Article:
Venice, Louisiana is facing extinction. The small fishing community, located just 50 miles from the Deepwater Horizon disaster, is in jeopardy, as the BP oil spill has put the livelihood of the residents in danger. They are now left with a difficult choice. Do they stay and risk their health for the sake of their history and culture? Or do they give up their jobs, their community and their heritage in an effort to flee the lasting effects of the oil spill?
Kindra Arnesen, a fisherman’s wife and mother of two, laments, “My husband is 42 years old and has been doing the same thing since he was a kid. What’s he going to do to make a living?” She is just one of the heartbroken victims of BP’s Gulf oil spill featured in this video who faces losing everything unless the effects of the oil spill can somehow be erased. Tight close-ups are especially good at capturing the raw emotions of the affected residents.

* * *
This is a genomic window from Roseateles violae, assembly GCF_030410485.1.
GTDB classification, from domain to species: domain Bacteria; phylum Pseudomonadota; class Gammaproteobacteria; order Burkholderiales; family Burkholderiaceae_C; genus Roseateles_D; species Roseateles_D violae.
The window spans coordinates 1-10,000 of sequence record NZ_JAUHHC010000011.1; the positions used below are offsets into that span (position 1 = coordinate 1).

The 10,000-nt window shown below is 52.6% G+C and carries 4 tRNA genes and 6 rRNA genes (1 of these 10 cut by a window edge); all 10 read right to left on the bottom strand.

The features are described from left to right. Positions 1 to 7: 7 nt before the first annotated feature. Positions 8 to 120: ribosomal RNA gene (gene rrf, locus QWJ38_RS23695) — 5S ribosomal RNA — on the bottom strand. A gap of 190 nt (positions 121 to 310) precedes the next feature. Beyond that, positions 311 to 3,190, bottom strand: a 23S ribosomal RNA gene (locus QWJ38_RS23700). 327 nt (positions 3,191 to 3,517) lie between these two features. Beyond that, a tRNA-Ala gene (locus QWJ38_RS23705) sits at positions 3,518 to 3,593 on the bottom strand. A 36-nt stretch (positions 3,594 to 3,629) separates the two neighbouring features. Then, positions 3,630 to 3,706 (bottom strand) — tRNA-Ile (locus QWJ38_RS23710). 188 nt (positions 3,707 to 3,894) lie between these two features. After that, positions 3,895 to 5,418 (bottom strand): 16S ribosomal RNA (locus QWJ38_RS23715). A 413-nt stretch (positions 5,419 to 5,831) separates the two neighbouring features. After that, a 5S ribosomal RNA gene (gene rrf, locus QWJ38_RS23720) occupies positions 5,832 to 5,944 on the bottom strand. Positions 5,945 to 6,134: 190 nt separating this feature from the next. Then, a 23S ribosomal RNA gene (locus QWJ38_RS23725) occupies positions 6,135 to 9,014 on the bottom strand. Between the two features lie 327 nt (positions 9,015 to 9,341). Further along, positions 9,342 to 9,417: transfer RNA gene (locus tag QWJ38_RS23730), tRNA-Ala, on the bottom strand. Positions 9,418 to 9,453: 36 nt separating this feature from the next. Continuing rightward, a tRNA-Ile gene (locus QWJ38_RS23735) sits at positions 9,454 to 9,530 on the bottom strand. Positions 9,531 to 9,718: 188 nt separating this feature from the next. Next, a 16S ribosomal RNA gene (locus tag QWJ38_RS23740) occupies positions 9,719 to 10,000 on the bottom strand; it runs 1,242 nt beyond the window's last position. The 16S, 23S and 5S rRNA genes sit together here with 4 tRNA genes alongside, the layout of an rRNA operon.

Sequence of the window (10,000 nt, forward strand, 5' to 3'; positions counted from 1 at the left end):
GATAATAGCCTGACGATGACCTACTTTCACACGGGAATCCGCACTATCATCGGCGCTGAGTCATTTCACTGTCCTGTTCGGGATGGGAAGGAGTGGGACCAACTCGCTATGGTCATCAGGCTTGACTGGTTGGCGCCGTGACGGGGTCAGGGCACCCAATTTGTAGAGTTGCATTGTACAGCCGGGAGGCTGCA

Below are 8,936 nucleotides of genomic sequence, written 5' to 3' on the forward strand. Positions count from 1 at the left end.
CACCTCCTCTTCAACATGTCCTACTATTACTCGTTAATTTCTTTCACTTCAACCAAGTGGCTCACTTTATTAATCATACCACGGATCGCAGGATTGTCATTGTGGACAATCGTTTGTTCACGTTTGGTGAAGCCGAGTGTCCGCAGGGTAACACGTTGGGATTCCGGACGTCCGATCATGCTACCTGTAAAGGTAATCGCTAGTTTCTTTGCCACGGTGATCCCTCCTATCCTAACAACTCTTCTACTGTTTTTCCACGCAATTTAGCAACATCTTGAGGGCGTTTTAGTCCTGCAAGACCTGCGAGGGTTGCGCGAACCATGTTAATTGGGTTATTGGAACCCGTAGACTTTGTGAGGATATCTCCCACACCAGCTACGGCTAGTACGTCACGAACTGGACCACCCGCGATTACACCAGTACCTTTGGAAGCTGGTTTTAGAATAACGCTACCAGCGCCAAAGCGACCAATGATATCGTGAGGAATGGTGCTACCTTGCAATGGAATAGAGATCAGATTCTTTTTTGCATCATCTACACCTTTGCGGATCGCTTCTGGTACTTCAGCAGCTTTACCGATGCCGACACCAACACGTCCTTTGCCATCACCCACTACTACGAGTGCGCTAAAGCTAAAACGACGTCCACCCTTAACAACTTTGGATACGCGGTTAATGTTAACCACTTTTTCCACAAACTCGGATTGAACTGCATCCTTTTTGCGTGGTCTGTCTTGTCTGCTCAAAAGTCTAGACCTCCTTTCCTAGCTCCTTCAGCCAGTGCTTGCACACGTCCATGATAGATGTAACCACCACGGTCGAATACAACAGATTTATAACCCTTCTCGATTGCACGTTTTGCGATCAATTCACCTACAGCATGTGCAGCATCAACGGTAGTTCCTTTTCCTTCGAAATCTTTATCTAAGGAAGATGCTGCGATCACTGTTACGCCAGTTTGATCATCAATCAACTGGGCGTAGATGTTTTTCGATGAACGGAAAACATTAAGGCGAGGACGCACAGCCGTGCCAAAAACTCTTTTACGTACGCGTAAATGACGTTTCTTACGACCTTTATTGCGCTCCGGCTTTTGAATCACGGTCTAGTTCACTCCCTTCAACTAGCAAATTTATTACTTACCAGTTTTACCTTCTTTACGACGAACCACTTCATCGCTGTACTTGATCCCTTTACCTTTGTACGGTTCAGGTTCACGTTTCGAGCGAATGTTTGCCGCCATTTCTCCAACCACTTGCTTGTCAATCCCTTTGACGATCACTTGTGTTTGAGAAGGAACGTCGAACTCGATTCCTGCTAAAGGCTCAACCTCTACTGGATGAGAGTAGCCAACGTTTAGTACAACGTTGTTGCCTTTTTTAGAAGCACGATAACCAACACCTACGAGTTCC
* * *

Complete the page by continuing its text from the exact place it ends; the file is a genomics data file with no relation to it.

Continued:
The video, produced by students at the University of North Carolina at Chapel Hill, tracks Arnesen as she turns activist and confronts officials about BP’s lack of response to the community’s concerns. She also worries that her children are being exposed to toxic oil fumes, and insists on moving away from their home, located just 50 miles from the blown-out well. Her agonizing decision to take the kids to New Orleans out of harm’s way is especially wrenching. We see in split screen her phone conversation with her husband as he reluctantly packs up the crying children for the trip.
CHANNEL: University of North Carolina at Chapel Hill
By Jessey Dearing, Lauren Frohne, Elena Rue and Mike Ehrlich